Although the seizure is in line with
China's own export controls, Chinese analysts had predicted Beijing would step up inspections on road and rail traffic into North Korea to help enforce the tightened sanctions.

Altogether 68 bottles totaling 70 kg of vanadium worth 200,000 yuan ($29,280) were seized at the
Dandong border with North Korea, the Dandong News said.

"Customs agents at the
Dandong border crossing inspect six boxes of the rare metal vanadium found hidden under boxes of fruit in a truck stopped during border checks," the newspaper said in a front-page caption of a photo dated July 24.

Vanadium is a metal that strengthens steel and protects against rust. It is alloyed with steel to make missile casings, as well as high speed tools, superconducting magnets and jet engines.

China restricts the export of vanadium and other minor metals as part of a domestic policy meant to preserve strategic metals, encourage investment in processing industries and control international price fluctuations.

On Monday the chief executive of a Japan-based trading company pleaded guilty in a Japanese court to illegally exporting to
North Korea two tanker trucks that could be used as missile launch pads, the Kyodo news agency said.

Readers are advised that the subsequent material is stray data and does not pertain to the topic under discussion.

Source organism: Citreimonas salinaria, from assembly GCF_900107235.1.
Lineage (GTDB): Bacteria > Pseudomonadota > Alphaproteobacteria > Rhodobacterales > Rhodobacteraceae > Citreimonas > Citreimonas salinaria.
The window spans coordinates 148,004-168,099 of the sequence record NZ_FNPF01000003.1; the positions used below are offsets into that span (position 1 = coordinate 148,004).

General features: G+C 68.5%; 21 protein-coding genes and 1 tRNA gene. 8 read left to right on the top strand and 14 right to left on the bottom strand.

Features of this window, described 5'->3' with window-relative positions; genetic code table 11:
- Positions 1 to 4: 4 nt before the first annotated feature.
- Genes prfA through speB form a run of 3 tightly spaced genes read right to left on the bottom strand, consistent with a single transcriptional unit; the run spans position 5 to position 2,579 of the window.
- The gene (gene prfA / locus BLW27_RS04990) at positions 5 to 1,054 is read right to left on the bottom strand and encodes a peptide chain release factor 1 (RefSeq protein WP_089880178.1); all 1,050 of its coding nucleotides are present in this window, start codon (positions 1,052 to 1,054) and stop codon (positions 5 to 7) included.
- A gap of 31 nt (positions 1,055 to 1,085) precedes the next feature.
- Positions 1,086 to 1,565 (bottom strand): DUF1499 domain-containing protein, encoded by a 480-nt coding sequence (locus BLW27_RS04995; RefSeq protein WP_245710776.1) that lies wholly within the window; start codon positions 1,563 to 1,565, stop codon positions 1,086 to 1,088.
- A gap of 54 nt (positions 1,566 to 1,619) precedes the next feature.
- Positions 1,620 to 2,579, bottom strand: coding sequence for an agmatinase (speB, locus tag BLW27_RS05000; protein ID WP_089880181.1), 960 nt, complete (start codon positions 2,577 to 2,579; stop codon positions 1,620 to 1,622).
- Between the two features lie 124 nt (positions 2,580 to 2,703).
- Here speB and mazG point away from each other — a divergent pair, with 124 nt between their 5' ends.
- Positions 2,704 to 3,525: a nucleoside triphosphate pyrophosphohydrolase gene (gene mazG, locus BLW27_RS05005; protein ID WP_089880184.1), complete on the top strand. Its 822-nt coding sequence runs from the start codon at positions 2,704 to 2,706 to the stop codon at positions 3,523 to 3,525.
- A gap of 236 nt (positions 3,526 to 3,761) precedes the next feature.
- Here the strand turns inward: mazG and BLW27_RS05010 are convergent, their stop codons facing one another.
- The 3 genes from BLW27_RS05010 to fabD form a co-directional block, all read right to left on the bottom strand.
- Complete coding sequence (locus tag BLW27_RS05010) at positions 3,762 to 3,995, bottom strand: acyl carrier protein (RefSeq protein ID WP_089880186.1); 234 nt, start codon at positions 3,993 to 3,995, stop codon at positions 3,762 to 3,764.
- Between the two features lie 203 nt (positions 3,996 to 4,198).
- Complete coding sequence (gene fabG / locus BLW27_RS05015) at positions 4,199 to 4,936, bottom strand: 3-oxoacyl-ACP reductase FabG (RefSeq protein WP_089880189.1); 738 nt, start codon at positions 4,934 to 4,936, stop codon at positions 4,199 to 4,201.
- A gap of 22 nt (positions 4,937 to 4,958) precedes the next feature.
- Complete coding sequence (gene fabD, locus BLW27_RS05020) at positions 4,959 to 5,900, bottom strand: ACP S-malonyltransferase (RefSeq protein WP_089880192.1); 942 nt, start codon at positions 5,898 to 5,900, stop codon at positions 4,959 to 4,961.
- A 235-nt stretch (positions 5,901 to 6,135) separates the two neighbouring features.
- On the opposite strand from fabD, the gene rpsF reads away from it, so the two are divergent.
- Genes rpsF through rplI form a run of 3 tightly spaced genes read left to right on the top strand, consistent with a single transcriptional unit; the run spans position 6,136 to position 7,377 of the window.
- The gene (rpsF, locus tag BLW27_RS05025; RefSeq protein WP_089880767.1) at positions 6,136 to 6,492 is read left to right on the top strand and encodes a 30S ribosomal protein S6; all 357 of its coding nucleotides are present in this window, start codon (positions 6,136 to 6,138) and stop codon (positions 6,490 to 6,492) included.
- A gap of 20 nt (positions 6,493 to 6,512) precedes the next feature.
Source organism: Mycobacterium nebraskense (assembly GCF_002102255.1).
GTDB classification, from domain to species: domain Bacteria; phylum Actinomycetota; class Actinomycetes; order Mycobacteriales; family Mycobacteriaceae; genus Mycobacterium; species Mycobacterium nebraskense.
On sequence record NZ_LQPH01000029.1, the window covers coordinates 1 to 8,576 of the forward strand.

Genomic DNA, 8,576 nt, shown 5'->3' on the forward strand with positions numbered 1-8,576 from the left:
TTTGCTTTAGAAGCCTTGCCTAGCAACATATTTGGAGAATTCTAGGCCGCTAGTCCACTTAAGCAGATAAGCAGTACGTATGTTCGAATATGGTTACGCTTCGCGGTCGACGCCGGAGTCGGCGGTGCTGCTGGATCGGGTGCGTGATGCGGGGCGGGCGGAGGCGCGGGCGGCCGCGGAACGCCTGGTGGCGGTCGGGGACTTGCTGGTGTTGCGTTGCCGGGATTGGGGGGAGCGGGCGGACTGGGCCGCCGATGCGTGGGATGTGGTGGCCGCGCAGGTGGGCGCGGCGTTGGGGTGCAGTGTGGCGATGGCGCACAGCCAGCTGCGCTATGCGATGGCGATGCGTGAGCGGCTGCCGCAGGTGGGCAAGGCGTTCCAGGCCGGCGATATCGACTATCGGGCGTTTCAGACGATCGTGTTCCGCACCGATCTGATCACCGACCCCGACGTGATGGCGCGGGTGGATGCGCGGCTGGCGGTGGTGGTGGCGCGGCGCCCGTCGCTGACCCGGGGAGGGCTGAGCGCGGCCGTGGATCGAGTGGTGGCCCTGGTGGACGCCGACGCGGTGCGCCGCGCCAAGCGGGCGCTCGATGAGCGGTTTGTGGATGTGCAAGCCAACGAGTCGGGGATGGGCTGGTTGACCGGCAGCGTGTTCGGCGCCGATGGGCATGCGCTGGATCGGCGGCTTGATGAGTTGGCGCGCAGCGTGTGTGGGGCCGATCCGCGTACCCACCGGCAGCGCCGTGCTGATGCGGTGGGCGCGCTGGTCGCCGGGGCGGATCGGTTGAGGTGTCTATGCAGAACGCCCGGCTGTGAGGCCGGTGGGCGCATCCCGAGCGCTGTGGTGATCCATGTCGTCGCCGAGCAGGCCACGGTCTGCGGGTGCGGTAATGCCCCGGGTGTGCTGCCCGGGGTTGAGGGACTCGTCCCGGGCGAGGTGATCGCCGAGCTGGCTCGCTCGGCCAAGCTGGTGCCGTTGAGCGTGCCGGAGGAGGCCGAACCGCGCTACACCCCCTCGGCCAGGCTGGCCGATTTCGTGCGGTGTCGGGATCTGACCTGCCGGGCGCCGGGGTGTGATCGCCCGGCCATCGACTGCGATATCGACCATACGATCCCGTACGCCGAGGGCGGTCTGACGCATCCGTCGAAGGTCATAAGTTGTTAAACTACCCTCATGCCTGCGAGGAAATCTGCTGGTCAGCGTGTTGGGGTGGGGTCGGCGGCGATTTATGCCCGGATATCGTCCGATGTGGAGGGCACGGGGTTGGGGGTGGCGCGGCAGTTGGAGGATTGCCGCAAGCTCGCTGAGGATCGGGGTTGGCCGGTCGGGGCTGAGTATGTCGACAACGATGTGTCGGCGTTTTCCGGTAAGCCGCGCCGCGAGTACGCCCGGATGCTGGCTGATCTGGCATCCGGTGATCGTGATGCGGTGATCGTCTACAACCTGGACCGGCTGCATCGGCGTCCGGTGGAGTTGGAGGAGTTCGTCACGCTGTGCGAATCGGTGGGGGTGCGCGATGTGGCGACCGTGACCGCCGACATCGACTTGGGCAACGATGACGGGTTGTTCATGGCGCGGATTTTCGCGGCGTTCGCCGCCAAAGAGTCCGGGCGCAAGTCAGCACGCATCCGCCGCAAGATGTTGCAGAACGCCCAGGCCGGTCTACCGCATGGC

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Aid group's Pyongyang visit likely to be postponed (Yonhap)

SEOUL – A South Korean lawmaker and a group of civic aid officials' planned visit to Pyongyang for talks on humanitarian aid will likely be postponed due to an apparent breakdown of communications over protocol regarding cross-border entry, officials said Tuesday [28 July]

Rep. Chung Eui-hwa of the ruling Grand National Party, who also serves as joint head of the Korea Sharing Movement (KSM), a civic aid group, has requested government permission to make a four-day visit to Pyongyang starting Wednesday to meet with officials of the North's Korean Council for Reconciliation and Cooperation (KCRC) to discuss medical and other humanitarian support projects.

The scheduled trip, which the government was largely expected to approve, however, will likely be canceled or postponed as the KCRC has not sent an official invitation to Chung and the civic group officials. The two sides have initially agreed to conduct the meetings, according to officials.

"We're not exactly sure why the North hasn't sent us the invitation. Normally invitations for these kind of talks are delivered a day or two before the set date," one of Chung's aides said.

Kang Young-sik, secretary general of the KSM, also expected a postponement of the visit.

"We've requested the invitation for the visit, which was discussed beforehand. We've received no reply and are not sure of the reason," Kang told
Yonhap News Agency.

The government has tentatively decided to authorize the visit by Chung and seven officials at the organization if the delegation is given an official invitation. It would likely mark
Seoul's first approval of a visit by a non-government group to North Korea since Pyongyang carried out its second nuclear test on May 25.

Earlier requests by the KSM were rejected due to the state of inter-Korean relations, which have frayed in recent months following the North's nuclear and missile tests.